Thank you for the detailed explanation Sjoerd and the photographs as I'm sure they will help many of our members to propagate new plants. Very Happy

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Sjoerd

West - Friesland
Posts: 9194
Posted: Fri Aug 14, 2009 11:29 pm   


Wow...That's interesting to hear that you guys do stem cuttings the same way we do them here. It's sort of like a validation. hahaha Smile
I am tremendously interested in that Jap. Acer that you just did. You must let me know how it did for you.
I hope it works for you. I'm thinking that you will have success, since you are such a skillful gardner.

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Sjoerd

West - Friesland
Posts: 9194
Posted: Sat Aug 15, 2009 9:47 pm   


..Did youi say you had started "another" acer? How many have you done, and have you had success?

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Netty


Regular Plants Contributor

Southern Ontario zone 5a
Posts: 13168
Posted: Sun Aug 16, 2009 1:03 am   


Thanks for the tips Sjoerd! There's a real pretty clump of hot pink Phlox in the neighbors yard...now I just need to go and sneak a few slips Wink

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petunia

northern michigan
Posts: 2276
Posted: Sun Aug 16, 2009 1:48 am   


ah ha, these phlox are at the top of my 'gotta have' list. I know this explanation will come in handy. Thanks

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Sjoerd

West - Friesland
Posts: 9194
Posted: Sun Aug 16, 2009 8:26 am   


Ok Petunia.....I'm really hoping that it will work for you. If not try it again with new growth in the spring.
Oh, this is exciting....



Last edited by Sjoerd on Sun Aug 16, 2009 5:29 pm; edited 1 time in total
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daisybeans

annapolis md
Posts: 3675
Posted: Sun Aug 16, 2009 1:34 pm   


This is a nice demo Sjoerd... one for the book you're going to write, right?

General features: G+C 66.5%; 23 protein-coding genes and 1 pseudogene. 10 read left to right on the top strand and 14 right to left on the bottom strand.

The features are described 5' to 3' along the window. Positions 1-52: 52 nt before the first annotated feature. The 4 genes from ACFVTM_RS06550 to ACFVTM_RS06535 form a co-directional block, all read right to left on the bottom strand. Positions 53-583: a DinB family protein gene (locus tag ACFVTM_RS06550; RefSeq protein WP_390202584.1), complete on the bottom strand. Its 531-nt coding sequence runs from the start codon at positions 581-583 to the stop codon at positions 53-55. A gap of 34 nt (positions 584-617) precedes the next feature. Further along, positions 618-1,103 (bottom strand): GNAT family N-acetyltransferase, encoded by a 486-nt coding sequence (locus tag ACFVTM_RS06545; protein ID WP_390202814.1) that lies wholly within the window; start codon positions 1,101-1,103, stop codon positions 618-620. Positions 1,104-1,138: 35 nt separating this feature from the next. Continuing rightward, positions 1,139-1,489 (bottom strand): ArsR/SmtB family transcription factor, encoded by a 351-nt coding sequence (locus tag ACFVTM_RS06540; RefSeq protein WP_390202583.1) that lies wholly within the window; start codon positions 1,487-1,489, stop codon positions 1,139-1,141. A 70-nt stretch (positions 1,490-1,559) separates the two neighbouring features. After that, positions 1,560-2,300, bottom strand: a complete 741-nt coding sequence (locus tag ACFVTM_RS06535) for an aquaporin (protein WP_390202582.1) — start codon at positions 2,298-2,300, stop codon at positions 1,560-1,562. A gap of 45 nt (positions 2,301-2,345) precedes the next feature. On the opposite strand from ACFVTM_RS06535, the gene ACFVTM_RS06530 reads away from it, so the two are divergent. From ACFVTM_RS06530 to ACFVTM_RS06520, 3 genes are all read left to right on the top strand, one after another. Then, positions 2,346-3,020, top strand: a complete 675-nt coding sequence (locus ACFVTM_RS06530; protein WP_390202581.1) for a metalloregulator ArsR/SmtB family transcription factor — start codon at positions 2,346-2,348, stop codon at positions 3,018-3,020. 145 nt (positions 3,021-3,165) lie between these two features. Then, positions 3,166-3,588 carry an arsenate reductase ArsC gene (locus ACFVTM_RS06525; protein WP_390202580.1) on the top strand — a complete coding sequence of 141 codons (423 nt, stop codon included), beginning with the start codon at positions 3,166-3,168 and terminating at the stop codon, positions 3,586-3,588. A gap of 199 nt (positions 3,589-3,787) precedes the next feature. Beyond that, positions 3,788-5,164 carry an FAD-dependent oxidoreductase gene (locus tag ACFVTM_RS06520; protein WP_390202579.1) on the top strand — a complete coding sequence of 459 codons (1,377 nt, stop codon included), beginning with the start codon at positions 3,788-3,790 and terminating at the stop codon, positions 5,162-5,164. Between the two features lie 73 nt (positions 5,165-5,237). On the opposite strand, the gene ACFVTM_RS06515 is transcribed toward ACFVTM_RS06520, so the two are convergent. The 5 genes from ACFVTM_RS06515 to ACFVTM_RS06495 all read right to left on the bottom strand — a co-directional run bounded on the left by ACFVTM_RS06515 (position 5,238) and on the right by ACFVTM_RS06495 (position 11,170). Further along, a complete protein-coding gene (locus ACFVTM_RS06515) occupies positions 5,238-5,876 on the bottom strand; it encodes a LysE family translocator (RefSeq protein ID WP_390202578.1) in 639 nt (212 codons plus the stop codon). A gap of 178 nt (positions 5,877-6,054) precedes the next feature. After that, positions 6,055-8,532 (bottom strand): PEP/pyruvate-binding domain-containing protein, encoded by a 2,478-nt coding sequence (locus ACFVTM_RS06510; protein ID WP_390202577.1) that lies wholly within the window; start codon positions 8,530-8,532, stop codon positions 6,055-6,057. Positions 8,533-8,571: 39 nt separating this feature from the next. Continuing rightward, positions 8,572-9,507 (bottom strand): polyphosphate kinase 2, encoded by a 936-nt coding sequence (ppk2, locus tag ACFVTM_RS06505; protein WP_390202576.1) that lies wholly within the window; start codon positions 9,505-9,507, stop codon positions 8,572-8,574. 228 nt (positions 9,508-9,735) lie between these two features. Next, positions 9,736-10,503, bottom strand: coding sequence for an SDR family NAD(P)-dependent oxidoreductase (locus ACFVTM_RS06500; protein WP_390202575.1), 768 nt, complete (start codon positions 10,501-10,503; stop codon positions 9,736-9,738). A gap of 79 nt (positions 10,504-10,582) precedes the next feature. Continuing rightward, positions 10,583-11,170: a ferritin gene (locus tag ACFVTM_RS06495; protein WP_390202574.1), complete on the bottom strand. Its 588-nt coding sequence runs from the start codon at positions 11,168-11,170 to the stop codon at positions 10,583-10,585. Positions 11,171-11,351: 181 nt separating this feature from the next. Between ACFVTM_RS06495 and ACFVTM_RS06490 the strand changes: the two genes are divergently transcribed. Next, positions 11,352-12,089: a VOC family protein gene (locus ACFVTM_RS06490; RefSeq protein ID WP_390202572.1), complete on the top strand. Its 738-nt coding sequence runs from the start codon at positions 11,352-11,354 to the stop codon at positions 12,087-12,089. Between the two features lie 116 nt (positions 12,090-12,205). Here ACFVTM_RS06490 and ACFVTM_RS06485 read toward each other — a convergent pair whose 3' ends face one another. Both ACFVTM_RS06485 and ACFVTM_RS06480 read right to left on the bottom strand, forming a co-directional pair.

I really like the color of the phlox in my yard now -- I'd like to have more of them. So much to do though... wow, I feel out of time. This will go in my favorites folder.

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Jewell


Regular Plants Contributor

Puget Sound Region of the Pacific NW (Washington State, US)
Posts: 3081
Posted: Thu Aug 20, 2009 4:54 am   


Great demo. I'm asking my neighbor for a cutting or two of her phlox this week-end. Very Happy

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Sjoerd

West - Friesland
Posts: 9194
Posted: Thu Aug 20, 2009 7:21 am   


Ha ha ha...Daisy, you are a funny girl. A Book. chortle.(( Laughing ))
I know what you mean about being busy. I have been enormously busy of late but now I can relax a bit...until the next project. Wink

Way to go Jewell--I hope that you have great success with your attempt.
Fingers crossed here.
Thanks for the nice words too.

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Donna S
Virginia
Posts: 2501
Posted: Wed Sep 07, 2011 3:30 pm   


Hi Sjoerd
Great info and pics on propagation. If there is moisture in the bags do the plants still need misting?

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Sjoerd

West - Friesland
Posts: 9194
Posted: Wed Sep 07, 2011 10:23 pm   


Some moisture will be in the bags because it will have been on the leaves and soil. Keeping the bag closed will prevent moisture loss, so I rarely mist the plants. Some folks do, and if you just lightly mist them once and a while, it shouldn't hurt.